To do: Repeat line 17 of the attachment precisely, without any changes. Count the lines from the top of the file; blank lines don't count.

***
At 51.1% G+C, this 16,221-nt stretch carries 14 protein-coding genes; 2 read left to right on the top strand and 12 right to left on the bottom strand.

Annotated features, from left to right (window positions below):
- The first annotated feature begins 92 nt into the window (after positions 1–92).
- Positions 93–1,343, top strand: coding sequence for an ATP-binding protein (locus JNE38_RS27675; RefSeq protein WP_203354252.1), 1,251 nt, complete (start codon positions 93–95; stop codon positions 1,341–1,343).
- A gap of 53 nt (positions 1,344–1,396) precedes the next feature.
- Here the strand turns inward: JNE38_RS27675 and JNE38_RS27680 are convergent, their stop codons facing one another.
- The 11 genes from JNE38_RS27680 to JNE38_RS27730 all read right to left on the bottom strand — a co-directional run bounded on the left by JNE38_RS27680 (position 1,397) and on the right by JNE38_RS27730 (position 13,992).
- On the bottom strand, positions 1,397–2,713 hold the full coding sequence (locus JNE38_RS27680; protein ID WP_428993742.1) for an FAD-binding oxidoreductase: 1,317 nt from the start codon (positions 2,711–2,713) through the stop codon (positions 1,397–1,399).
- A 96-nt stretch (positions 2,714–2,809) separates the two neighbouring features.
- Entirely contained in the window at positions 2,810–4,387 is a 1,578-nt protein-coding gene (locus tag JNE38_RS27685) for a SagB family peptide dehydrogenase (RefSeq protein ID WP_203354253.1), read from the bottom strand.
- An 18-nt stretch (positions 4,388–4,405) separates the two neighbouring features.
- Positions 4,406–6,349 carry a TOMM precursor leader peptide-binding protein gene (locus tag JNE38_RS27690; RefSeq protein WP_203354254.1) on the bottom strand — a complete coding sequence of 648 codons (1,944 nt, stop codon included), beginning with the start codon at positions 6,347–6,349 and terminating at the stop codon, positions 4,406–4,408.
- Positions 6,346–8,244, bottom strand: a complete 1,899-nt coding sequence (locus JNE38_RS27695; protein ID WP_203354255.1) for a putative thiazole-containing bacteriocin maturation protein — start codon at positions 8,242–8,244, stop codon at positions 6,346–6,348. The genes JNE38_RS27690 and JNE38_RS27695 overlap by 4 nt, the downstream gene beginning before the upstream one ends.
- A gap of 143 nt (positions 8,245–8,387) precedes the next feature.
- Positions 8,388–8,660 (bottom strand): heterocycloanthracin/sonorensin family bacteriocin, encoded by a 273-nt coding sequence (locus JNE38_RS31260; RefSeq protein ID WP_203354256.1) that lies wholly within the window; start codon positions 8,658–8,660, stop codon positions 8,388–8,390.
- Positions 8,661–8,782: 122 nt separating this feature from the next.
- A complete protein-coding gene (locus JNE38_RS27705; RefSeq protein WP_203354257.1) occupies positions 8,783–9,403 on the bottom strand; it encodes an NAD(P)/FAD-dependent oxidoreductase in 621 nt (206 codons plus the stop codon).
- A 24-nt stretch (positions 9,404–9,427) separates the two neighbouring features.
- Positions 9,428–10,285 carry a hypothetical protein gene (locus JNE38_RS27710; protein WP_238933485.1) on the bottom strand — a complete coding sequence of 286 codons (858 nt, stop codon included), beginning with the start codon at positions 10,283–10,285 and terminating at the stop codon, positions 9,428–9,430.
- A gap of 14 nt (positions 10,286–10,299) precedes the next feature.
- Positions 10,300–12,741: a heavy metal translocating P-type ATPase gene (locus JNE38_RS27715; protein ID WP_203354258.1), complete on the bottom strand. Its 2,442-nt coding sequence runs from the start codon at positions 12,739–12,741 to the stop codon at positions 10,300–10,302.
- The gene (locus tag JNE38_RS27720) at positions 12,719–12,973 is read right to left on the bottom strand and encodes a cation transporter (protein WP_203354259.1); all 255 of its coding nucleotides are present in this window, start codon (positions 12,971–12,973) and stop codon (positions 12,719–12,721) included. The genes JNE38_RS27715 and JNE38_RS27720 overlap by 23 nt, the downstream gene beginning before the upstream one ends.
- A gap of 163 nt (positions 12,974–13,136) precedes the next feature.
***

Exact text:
- A complete protein-coding gene (locus JNE38_RS27705; RefSeq protein WP_203354257.1) occupies positions 8,783–9,403 on the bottom strand; it encodes an NAD(P)/FAD-dependent oxidoreductase in 621 nt (206 codons plus the stop codon).